Tuesday, July 31, 2012

Proud Marys (and Peter)

Statue of St. Peter, St. Peter's Fiesta
Gloucester, MA, July 1, 2012
by Katina

While for most people summer is about sun, beach, and barbecues, for those of us interested in history and heritage, it means adding interesting cultural happenings into the mix.  For me, this summer has included processions and festivals; most notably St. Peter’s Fiesta in Gloucester, MA which occurred on July 1st and the upcoming Fisherman’s Feast in the North End of Boston on August 18th.  My interest in St. Peter’s Fiesta stems from my work with the Gloucester Fishermen’s Wives Association (GFWA) for Six Pairs of Hands, a play based on the lives and work of Gloucester women, who lobby in support of the fishing industry.  Throughout the process of interviewing these women, most of whom are of Sicilian descent, we came to find that St. Peter’s Fiesta and celebrations in Sicily were important to these women.
St. Peter’s Fiesta is a series of events that occur over a period of several days in late June/early July, beginning with a novena and ending with a public mass and procession.  This was my first year attending the procession and festival.  I was impressed by the size of the procession and the inclusion of saints from not only Sicily, but also Portugal and Brazil.  Included in the procession were Our Lady of Fatima, Madonna of Aparecida, Maria ss del Lume, Maria ss Annunziata, Maria ss delle Grazie, Madonna del Soccorso, and, of course, St. Peter.  

Maria ss del Lume, St. Peter's Fiesta
Gloucester, MA, July 1, 2012
I was particularly interested in Maria ss del Lume.  An important figure of both faith and folklore in Porticello, Sicily, the image is mentioned in an interview with one of the members of the GFWA.  After doing extensive research on the image and its history, I was thrilled to see a reproduction of the painting in the procession. The story I heard about the painting was that in the early 1700s, fishermen found an icon of the Virgin Mary on the beach.  At that time there was no church in Porticello, but there was a little chapel right on the beach.  They put the painting in the chapel, but the next day they found it in a different part of the town.  It was then placed back in the chapel and the same thing happened again.  This went on for a while until they decided to build a church in the spot where the painting kept reappearing in Porticello. There are of course variations of this story when one probes a little deeper.  One story tells of the painting being caught in the nets of a fishing boat.  Another story includes a tale of how the image came to painted.  The specifics, while important to the historian wanting to probe a little deeper, are not important to the faithful in and from Porticello.  Maria ss del Lume provides them with an avenue for faith and inspiration and the traditions associated with her are important enough to warrant replication in Gloucester, MA.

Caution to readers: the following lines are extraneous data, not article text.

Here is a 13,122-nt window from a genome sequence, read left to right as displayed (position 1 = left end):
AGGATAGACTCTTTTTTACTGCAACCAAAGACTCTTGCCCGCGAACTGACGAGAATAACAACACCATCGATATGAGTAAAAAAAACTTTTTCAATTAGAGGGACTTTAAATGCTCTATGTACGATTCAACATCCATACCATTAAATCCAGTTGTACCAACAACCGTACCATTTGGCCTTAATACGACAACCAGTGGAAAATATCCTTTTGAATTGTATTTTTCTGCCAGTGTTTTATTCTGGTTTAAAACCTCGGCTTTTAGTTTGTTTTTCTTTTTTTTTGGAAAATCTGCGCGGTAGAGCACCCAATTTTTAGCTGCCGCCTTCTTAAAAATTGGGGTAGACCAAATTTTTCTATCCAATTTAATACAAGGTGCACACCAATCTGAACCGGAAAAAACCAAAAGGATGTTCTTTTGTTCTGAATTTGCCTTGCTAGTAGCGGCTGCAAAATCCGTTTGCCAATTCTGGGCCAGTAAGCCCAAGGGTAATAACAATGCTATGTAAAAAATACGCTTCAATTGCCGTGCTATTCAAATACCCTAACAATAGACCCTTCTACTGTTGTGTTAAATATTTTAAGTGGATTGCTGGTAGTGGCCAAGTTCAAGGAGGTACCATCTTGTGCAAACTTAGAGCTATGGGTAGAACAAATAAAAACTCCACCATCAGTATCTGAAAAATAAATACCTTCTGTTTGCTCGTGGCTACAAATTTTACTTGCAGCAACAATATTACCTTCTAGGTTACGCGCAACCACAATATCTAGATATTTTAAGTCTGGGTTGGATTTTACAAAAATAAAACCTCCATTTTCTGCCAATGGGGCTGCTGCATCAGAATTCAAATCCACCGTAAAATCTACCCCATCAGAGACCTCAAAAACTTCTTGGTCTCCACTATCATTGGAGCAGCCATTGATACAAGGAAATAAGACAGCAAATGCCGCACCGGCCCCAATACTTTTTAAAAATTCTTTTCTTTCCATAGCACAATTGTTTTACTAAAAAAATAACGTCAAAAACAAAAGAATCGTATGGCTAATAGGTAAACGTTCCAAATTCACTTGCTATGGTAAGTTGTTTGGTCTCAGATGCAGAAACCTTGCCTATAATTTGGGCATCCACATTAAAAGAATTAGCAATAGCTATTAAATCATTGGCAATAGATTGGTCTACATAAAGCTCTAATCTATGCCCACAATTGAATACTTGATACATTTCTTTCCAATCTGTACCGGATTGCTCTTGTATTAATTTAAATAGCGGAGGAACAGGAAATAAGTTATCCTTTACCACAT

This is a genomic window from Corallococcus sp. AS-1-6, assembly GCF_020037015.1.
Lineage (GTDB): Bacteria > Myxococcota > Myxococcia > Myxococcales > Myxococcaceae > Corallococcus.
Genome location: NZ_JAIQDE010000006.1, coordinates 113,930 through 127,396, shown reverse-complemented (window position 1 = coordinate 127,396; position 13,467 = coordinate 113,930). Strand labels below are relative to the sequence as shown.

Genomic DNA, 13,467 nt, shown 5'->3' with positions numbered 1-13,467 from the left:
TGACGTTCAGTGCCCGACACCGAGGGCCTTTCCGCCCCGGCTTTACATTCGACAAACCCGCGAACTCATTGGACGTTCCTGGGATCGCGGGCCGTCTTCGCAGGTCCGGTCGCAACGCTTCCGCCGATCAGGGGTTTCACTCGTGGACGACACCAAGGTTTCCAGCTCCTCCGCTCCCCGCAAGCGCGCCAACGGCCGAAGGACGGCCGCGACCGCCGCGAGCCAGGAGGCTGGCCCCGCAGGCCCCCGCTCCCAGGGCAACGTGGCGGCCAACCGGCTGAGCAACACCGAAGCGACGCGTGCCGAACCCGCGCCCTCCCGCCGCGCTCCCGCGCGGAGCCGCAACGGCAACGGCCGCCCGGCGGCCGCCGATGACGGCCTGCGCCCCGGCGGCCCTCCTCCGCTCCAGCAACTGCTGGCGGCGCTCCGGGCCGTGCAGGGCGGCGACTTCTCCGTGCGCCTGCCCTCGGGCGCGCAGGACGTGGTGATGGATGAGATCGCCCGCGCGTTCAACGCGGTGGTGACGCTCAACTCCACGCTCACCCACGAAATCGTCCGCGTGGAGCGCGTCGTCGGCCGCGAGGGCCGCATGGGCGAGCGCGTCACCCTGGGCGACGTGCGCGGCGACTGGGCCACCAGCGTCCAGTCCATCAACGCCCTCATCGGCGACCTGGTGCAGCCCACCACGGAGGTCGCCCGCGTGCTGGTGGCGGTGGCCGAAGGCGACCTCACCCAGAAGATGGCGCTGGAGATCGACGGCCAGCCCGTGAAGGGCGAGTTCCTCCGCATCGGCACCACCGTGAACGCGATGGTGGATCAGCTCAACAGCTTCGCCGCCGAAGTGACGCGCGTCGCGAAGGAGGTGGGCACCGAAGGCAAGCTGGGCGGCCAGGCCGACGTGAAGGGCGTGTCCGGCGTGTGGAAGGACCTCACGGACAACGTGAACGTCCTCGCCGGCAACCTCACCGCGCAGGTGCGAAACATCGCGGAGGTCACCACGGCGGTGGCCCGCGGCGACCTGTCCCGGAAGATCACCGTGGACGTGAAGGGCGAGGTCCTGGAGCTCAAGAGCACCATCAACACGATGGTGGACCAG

For those who missed St. Peter’s Fiesta, have no fear, other opportunities are upcoming.  To see a procession featuring Madonna del Soccorso, be sure to attend the Fisherman’s Feast on April 18th in the North End.  This festival will include not only a procession but also the famous flight of the angel!

Thursday, July 26, 2012

by Nick

Greetings! My name is Nick Lee, and I am an Intern at the Public Heritage Institute. I became involved with this organization because Regis College has a policy whereby each graduating senior must have an internship to graduate, and that is how I came to become affiliated with the PHI. What struck me most about working with PHI is the focus on heritage and heritage being a proponent of the self. I enjoy reading about history and other cultures and so this was very interesting to me. The PHI also has different events, for example in the spring we had a colloquium with students from the UMASS anthropology program, whereby each graduate student, discussed his or her research. We also have sponsored events, such as a history fair, where students create a project about a topic that interests them. I look forward to posting in the future. Please feel free to come and check out our blog! If you have any insightful comments please feel free to comment as well!

Thursday, July 19, 2012

Welcome to the PHI blog!

Photo taken at Festa di San Giuseppi Vigilia
at Regis College on March 16, 2012

by Katina

Welcome to PHI's new blog.  PHI (the Public Heritage Institute at Regis College) is a relatively new venture and this blog is a step to move outside of our immediate community and expand beyond.  Our overall goal is simple - making public heritage and holistic history relevant.  Through an interdisciplinary approach, we aim to connect with others within both academic and public sectors of history and heritage. 

History in the Whole will serve as a platform for discussion and reflection.  PHI staff members, heritage studies students, and guest writers will be posting on issues and topics relevant to history in the whole; holistic history and heritage examined from a multi-layered approach that borrows from a variety of disciplines and sources.  Let the blog begin!